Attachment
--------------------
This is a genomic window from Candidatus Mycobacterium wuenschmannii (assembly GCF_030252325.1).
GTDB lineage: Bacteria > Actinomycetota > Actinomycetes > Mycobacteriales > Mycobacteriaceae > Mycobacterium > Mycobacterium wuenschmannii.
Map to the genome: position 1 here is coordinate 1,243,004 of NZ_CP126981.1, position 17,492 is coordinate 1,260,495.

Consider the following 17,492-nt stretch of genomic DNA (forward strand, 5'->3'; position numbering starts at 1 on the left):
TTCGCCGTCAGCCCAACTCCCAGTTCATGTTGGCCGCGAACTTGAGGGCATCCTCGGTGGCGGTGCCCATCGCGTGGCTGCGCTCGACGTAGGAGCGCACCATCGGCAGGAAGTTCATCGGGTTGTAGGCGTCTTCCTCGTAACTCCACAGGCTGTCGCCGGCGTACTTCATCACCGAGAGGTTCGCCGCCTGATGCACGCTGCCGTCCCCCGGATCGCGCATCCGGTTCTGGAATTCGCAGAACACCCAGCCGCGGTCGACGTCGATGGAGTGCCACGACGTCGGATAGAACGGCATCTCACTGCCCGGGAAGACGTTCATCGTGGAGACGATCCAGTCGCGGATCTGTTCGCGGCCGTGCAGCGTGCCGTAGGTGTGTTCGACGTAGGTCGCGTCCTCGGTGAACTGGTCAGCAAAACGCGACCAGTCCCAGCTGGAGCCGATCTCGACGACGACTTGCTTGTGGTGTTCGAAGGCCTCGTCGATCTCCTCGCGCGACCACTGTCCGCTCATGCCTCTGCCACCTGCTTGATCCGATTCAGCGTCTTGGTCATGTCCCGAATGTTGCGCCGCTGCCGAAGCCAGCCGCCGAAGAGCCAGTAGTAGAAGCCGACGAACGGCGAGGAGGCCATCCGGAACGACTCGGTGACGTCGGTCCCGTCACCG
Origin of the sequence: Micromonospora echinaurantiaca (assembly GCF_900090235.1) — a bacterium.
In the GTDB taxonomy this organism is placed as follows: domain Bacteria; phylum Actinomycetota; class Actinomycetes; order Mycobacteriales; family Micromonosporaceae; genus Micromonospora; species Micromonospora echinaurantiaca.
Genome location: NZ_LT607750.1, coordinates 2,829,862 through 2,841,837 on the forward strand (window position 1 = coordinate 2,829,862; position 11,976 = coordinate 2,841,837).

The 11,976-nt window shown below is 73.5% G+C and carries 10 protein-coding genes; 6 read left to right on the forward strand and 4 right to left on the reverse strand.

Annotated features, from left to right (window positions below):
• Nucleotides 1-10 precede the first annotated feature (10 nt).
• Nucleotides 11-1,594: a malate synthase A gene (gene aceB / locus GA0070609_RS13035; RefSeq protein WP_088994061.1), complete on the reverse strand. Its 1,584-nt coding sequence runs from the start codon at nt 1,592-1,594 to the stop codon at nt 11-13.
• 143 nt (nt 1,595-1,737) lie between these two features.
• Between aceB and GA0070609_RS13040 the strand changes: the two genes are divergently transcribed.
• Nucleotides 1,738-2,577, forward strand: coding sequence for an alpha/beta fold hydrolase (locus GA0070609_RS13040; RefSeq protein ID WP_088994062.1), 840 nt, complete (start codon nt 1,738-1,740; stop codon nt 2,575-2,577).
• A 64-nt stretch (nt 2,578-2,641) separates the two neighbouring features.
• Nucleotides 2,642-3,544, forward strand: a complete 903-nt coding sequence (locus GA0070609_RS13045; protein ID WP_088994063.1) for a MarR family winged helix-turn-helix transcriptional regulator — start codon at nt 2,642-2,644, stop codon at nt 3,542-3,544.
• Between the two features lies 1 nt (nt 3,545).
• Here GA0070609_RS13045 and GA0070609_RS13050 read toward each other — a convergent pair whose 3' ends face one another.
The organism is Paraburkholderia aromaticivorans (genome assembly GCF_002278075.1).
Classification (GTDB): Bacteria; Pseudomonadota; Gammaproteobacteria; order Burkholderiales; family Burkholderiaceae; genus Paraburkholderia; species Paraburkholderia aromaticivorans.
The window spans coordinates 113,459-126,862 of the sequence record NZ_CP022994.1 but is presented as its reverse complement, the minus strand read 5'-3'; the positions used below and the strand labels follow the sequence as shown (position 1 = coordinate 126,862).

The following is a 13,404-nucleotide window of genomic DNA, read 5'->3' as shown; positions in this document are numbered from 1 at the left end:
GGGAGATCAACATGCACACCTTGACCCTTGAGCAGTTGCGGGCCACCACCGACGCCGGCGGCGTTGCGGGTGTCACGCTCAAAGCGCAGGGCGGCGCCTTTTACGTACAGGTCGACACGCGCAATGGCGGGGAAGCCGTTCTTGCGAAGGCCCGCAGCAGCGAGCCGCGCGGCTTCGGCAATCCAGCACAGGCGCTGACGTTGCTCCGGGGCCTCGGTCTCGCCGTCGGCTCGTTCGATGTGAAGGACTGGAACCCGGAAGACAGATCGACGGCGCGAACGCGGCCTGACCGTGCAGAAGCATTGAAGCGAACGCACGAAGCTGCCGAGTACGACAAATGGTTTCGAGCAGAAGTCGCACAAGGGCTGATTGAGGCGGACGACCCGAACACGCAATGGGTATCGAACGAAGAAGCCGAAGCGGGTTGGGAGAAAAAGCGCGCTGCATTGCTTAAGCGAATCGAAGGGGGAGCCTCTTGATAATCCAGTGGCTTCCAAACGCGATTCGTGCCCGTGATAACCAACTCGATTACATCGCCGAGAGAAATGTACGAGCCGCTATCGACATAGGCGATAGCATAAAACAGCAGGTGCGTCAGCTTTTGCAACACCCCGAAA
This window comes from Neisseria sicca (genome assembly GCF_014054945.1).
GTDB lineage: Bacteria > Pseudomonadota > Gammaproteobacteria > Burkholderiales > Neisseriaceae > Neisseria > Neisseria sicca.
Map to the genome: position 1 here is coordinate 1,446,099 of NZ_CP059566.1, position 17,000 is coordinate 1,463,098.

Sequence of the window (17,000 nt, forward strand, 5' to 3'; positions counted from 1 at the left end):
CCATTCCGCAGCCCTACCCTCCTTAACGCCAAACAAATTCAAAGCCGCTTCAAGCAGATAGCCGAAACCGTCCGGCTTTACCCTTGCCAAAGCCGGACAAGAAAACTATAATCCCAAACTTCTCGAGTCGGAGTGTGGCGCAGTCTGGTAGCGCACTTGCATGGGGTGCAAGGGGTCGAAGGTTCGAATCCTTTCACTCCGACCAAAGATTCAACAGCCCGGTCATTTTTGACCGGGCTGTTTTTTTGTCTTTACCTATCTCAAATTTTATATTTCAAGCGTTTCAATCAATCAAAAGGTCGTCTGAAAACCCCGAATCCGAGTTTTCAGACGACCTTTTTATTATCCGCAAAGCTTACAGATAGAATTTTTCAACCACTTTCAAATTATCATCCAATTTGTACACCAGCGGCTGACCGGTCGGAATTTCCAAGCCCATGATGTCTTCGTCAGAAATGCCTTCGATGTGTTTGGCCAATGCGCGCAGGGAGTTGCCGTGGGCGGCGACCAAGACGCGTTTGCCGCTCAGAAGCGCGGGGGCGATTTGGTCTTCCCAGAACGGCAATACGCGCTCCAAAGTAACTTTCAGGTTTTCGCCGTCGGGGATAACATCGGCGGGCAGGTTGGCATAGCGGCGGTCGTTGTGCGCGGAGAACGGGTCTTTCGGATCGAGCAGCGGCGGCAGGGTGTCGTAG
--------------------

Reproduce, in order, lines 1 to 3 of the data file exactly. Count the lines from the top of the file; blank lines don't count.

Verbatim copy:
This is a genomic window from Candidatus Mycobacterium wuenschmannii (assembly GCF_030252325.1).
GTDB lineage: Bacteria > Actinomycetota > Actinomycetes > Mycobacteriales > Mycobacteriaceae > Mycobacterium > Mycobacterium wuenschmannii.
Map to the genome: position 1 here is coordinate 1,243,004 of NZ_CP126981.1, position 17,492 is coordinate 1,260,495.